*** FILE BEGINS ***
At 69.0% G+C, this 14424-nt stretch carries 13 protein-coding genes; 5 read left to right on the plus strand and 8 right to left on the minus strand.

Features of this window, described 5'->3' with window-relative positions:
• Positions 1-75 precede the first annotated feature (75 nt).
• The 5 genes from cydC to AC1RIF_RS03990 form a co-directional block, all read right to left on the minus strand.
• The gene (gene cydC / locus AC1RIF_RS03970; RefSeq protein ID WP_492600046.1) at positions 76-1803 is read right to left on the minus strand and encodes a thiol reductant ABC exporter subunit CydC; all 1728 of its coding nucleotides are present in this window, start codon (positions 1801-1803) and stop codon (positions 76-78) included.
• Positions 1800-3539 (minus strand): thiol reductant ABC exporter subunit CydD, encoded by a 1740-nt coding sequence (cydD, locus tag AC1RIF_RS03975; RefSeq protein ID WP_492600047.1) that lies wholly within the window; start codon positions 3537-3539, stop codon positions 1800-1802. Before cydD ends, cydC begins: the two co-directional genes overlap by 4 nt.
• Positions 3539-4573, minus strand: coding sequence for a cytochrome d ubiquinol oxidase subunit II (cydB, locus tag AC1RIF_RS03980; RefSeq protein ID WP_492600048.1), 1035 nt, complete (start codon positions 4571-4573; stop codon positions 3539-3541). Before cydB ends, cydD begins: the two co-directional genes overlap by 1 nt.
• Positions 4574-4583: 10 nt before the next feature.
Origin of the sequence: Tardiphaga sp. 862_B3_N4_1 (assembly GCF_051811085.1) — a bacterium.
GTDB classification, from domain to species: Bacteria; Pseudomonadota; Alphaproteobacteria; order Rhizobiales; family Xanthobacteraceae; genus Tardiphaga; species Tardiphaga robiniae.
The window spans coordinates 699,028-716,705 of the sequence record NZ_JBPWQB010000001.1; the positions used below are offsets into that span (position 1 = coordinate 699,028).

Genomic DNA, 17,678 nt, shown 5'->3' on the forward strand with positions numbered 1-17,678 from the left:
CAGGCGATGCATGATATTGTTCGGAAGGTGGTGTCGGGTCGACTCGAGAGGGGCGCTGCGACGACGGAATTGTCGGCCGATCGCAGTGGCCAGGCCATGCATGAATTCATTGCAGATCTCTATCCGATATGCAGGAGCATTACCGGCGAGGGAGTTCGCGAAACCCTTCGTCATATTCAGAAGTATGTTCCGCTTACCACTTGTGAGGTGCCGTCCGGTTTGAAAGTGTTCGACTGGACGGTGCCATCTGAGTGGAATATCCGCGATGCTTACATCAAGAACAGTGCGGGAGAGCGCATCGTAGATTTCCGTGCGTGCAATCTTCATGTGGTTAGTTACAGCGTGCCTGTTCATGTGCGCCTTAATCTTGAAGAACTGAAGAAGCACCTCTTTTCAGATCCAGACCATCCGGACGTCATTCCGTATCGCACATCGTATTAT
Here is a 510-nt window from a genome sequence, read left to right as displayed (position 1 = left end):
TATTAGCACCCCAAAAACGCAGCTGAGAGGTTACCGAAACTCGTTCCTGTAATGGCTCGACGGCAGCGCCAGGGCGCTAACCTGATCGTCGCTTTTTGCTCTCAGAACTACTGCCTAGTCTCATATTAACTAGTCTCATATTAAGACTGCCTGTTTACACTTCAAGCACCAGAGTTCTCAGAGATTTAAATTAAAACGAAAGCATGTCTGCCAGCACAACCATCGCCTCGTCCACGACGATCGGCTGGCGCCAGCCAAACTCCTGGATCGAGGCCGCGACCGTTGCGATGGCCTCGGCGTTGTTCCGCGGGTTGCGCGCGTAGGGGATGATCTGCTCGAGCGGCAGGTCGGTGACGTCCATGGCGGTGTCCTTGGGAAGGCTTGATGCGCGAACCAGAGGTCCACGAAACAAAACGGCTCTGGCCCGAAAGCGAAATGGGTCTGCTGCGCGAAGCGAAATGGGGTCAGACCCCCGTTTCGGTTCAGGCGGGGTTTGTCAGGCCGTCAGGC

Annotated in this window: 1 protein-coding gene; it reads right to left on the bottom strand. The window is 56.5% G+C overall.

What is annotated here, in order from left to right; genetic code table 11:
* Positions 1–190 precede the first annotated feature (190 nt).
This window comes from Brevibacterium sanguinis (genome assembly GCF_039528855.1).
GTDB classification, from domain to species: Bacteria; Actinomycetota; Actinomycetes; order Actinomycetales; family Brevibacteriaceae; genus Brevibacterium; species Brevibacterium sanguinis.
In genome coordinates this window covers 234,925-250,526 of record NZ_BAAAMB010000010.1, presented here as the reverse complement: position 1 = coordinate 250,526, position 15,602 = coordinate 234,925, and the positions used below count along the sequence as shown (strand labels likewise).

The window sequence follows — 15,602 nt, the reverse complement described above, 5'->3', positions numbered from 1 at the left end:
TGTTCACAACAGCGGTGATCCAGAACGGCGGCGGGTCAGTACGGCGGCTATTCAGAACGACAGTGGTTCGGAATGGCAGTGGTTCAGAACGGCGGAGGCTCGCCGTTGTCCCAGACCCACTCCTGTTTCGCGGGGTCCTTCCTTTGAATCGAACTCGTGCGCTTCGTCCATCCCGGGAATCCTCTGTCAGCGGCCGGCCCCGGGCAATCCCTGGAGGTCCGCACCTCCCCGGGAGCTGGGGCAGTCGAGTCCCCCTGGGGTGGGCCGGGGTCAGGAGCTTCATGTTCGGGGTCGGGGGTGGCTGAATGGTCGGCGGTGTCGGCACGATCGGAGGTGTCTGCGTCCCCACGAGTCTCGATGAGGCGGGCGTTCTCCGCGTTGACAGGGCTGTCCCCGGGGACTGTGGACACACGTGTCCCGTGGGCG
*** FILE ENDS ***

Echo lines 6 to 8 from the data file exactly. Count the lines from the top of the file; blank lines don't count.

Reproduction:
• Positions 1800-3539 (minus strand): thiol reductant ABC exporter subunit CydD, encoded by a 1740-nt coding sequence (cydD, locus tag AC1RIF_RS03975; RefSeq protein ID WP_492600047.1) that lies wholly within the window; start codon positions 3537-3539, stop codon positions 1800-1802. Before cydD ends, cydC begins: the two co-directional genes overlap by 4 nt.
• Positions 3539-4573, minus strand: coding sequence for a cytochrome d ubiquinol oxidase subunit II (cydB, locus tag AC1RIF_RS03980; RefSeq protein ID WP_492600048.1), 1035 nt, complete (start codon positions 4571-4573; stop codon positions 3539-3541). Before cydB ends, cydD begins: the two co-directional genes overlap by 1 nt.
• Positions 4574-4583: 10 nt before the next feature.